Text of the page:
Upon walking into Wheatley Elementary’s gymnasium on Thursday night, residents who live near the contaminated, abandoned industrial park dubbed the Black Leaf chemical site (for an insecticide that used to be manufactured there) were handed six informational sheets.
Four of which would make anyone who grew up near the industrial park (now an EPA superfund site) gulp and grimace. The flyers highlight in bold text the dangers of certain chemicals found onsite and at dozens of surrounding properties.
“ … At high levels, inorganic arsenic can cause death. Exposure to lower levels for a long time can cause a discoloration of the skin and the appearance of small corns or warts …”
Or, aldrin and dieldren:
“ … Aldrin and dieldren build up in the body after years of exposure and can affect the nervous system ..”
Another detected chemical, Benzo(a)pyrene (BaP), can cause cancer.
So, it’s no wonder that even before EPA’s on-site coordinator for Black Leaf, Art Smith, could click on the first slide in his background presentation, hands shot up with concerns.
Smith was in a really difficult spot. The community meeting was held to field concerns and educate neighbors about contamination in the area seemingly tied to Black Leaf. But the EPA hasn’t concluded enough testing to determine the scope and severity of contaminants outside Black Leaf’s 29-acre property. (For a history on Black Leaf and the reasons behind why it sat contaminated for decades, see this January LEO article.)
They plan on doing more testing, but naturally neighbors — many of whom are older, long-time residents of this Park Hill neighborhood — want answers now.
Denise Dickerson, who lives on a street where contaminants were detected, can’t help but wonder if her daughter’s sickle cell anemia can be traced back to playing in the alleys and eating vegetables out of their garden for 20 years. And then there are her dogs, a couple of them, that over the years have mysteriously fallen ill.
“There’s something ugly going on, I can feel it,” she tells LEO.
Smith told his audience that the concentrations of all chemicals (lead, arsenic, BAP and dieldrin) were discovered in small amounts at about 50 properties tested around the site. (The EPA had hoped to test roughly 80 properties, but only received 52 letters of permission.)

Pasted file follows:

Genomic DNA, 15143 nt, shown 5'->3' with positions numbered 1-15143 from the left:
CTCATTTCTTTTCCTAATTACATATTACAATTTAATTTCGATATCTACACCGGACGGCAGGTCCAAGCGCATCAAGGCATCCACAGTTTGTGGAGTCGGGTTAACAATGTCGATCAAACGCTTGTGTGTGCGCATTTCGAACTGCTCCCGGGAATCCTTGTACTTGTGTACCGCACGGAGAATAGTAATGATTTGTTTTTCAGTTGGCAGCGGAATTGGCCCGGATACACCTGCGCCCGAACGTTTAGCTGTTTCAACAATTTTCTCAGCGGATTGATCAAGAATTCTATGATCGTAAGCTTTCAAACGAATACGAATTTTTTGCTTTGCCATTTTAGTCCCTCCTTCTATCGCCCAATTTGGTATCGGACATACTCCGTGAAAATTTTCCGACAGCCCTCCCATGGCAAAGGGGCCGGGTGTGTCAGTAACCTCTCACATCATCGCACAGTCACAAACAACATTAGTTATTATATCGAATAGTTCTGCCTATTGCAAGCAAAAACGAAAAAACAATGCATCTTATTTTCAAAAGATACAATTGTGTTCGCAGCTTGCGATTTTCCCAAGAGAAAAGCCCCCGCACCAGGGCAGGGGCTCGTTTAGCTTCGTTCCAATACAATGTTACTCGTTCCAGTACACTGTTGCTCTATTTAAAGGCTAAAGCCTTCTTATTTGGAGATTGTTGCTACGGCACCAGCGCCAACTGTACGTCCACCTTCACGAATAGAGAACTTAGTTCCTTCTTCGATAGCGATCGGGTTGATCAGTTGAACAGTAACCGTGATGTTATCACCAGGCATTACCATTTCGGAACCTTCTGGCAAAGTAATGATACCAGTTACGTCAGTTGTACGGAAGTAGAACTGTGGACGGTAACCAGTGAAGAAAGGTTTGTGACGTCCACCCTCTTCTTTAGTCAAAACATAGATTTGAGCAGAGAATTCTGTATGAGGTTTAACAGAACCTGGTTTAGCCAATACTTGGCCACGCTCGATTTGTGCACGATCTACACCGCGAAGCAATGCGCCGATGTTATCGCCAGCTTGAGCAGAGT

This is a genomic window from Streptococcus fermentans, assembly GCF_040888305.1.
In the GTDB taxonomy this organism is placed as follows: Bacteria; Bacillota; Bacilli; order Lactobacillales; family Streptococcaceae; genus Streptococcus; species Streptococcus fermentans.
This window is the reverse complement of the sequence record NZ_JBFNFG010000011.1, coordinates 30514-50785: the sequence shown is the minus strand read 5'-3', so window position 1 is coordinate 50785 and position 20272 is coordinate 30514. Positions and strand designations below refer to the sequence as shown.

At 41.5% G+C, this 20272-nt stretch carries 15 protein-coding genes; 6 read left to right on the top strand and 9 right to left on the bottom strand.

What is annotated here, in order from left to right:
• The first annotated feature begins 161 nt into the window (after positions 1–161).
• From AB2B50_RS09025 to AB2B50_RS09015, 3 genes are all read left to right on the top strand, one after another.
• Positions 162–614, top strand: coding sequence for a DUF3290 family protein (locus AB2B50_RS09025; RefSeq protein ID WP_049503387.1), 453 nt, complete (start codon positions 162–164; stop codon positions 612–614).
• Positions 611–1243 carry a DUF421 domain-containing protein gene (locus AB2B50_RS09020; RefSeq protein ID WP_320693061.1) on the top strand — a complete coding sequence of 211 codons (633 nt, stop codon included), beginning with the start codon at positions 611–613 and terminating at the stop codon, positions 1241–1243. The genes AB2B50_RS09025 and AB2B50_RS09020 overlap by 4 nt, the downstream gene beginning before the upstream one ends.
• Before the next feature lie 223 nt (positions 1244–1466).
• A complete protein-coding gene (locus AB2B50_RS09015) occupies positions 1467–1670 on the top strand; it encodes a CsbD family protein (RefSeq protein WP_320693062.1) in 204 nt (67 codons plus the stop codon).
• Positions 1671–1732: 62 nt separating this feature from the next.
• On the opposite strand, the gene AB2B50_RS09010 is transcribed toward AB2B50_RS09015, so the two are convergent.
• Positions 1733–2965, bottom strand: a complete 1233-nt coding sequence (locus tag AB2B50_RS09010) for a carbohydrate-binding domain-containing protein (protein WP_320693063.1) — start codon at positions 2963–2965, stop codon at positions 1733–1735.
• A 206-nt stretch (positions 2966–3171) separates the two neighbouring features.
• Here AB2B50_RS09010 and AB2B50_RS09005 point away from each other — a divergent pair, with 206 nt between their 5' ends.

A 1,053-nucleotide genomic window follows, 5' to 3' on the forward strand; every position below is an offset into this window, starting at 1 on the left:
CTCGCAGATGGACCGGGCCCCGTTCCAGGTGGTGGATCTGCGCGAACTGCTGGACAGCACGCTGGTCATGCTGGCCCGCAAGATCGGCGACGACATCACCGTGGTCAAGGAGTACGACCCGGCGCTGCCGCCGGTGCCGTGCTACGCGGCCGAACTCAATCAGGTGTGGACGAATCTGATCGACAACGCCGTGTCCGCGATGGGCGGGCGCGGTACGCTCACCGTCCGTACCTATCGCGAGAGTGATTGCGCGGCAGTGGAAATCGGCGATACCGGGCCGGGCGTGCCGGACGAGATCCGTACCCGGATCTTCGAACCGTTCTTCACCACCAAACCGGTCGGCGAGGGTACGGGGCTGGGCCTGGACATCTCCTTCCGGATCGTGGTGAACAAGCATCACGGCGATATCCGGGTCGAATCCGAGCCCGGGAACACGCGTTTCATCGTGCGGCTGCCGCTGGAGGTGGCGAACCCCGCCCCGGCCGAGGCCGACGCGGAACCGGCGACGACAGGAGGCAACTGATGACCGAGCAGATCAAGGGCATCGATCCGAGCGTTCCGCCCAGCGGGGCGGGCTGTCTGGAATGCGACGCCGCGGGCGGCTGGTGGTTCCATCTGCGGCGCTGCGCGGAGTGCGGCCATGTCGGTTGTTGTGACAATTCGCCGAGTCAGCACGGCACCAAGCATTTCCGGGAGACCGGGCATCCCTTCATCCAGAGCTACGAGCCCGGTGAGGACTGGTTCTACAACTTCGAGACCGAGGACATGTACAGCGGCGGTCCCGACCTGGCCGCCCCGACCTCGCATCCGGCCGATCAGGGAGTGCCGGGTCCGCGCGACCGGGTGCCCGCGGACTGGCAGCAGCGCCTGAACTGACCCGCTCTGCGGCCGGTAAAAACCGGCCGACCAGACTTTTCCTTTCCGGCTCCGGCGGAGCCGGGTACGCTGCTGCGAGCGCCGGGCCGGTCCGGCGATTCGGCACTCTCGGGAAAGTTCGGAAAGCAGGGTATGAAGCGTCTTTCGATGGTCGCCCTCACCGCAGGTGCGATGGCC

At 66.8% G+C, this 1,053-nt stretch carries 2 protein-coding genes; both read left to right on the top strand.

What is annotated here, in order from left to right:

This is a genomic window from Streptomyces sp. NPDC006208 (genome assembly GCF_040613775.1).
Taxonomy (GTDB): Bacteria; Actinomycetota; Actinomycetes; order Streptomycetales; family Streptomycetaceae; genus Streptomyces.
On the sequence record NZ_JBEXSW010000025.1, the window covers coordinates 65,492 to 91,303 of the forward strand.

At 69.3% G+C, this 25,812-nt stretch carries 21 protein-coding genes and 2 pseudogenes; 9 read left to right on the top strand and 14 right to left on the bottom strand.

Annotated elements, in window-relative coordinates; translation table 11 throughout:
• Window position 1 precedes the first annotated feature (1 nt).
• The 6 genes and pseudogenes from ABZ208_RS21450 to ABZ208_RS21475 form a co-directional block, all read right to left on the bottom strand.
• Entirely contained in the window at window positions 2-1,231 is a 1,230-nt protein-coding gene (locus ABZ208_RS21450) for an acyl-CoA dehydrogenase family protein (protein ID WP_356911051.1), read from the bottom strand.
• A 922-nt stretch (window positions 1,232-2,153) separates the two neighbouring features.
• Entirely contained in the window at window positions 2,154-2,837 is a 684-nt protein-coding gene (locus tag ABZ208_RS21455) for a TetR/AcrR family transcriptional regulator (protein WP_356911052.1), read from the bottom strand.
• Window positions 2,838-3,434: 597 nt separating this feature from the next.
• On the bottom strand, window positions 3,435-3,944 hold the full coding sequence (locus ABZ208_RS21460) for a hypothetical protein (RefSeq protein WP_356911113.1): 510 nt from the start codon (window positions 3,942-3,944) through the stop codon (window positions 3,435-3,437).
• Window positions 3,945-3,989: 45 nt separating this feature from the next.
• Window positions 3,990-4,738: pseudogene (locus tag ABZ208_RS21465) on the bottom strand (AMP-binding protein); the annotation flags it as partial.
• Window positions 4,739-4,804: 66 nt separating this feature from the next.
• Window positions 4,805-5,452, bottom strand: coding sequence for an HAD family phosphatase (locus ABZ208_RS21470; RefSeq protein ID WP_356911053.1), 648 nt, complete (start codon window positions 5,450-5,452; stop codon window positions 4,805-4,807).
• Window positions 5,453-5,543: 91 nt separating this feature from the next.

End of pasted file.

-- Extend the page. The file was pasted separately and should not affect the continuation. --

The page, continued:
“No one is at great risk due to releases detected,” he said.
Still, nine of the 50 properties tested at a level where the EPA recommends cleanup. The other properties tested at the low end of EPA’s’ “acceptable risk range,” not the most comfortable terminology for pregnant mothers, elderly, or really anyone who lives in the area.
(To make this more confusing, state levels prompting cleanup are actually more stringent than the EPA’s. Some advocates, including Tom FitzGerald of the Kentucky Resources Council, hope the EPA will follow state guidelines when determining the extent of remediation.)
At one point, Bob Safay, from the Agency for Toxic Substances and Disease Registry, stated that if someone wants to be 100 percent sure that they’re not at risk for exposure, they should no longer garden and, if they have children, put some sort of covering down in their yard so that the child doesn’t run around barefoot in the dirt. (Lead, which can damage the nervous system, kidneys and reproductive system, was of particular concern.)
Of course, that’s being overly cautious. But the unknown realities mixed with severe precautions created palpable frustration.
As a way of trying to quell fears of lead poisoning, Safay pointed out that many urban areas struggle with high lead level concentrations in soil, not just Park Hill. (According to the 2011 Metro Housing Coalition’s State of Housing report, lead levels are highest in Portland/Shawnee and the Highlands.)
Stephanie Reed, who grew up near where the trucks pulled in and out of the industrial site, joined a chorus of elderly residents hoping the government could help pay for “human testing.” She’s curious whether her early years spent near Black Leaf may or may not be linked to current ailments.
They were told to go to the doctor. Free testing is only available to children at the county health department.
While one resident felt the EPA was “dragging their feet,” the pace of a government cleanup is slow.
Still, Smith says some tangible steps have been taken to secure the Black Leaf site. They’ve put up screens to try and prevent any further storm water runoff from the site seeping into nearby yards. And they’re open to hearing from residents who have deep knowledge of the community. Perhaps they can point to areas they think may have suffered some contamination.
“We are going to work with you to solve this problem,” Smith said.
The EPA has identified three parties who may be held responsible for some of the cleanup costs, including Exxon Mobil.
Sixty-year-old Marvin Hayes, a laid back retiree, whose property sits right next to the site, is keeping a level head about things. He’s curious about how contaminants have spread and in what direction. But he has faith that the EPA will do their job to bring this to light.
“I’m just waiting on the next phase,” he tells LEO.